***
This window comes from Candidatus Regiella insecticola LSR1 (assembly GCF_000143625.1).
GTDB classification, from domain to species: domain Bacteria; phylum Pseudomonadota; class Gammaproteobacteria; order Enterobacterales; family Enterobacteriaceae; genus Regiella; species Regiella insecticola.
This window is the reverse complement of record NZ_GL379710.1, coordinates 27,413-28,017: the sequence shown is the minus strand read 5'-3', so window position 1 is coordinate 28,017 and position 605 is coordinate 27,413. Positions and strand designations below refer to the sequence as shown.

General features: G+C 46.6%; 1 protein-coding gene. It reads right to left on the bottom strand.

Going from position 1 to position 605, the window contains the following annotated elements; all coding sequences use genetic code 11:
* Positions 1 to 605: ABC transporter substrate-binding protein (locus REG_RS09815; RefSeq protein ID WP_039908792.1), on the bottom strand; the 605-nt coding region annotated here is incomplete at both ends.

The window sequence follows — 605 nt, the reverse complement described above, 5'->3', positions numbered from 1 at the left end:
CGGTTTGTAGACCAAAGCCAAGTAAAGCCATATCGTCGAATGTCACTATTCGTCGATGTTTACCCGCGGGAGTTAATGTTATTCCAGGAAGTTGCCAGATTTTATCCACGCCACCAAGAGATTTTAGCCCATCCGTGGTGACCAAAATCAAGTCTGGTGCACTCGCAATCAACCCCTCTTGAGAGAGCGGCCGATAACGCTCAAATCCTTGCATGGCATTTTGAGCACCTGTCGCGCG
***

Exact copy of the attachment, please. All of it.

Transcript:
This window comes from Candidatus Regiella insecticola LSR1 (assembly GCF_000143625.1).
GTDB classification, from domain to species: domain Bacteria; phylum Pseudomonadota; class Gammaproteobacteria; order Enterobacterales; family Enterobacteriaceae; genus Regiella; species Regiella insecticola.
This window is the reverse complement of record NZ_GL379710.1, coordinates 27,413-28,017: the sequence shown is the minus strand read 5'-3', so window position 1 is coordinate 28,017 and position 605 is coordinate 27,413. Positions and strand designations below refer to the sequence as shown.

General features: G+C 46.6%; 1 protein-coding gene. It reads right to left on the bottom strand.

Going from position 1 to position 605, the window contains the following annotated elements; all coding sequences use genetic code 11:
* Positions 1 to 605: ABC transporter substrate-binding protein (locus REG_RS09815; RefSeq protein ID WP_039908792.1), on the bottom strand; the 605-nt coding region annotated here is incomplete at both ends.

The window sequence follows — 605 nt, the reverse complement described above, 5'->3', positions numbered from 1 at the left end:
CGGTTTGTAGACCAAAGCCAAGTAAAGCCATATCGTCGAATGTCACTATTCGTCGATGTTTACCCGCGGGAGTTAATGTTATTCCAGGAAGTTGCCAGATTTTATCCACGCCACCAAGAGATTTTAGCCCATCCGTGGTGACCAAAATCAAGTCTGGTGCACTCGCAATCAACCCCTCTTGAGAGAGCGGCCGATAACGCTCAAATCCTTGCATGGCATTTTGAGCACCTGTCGCGCG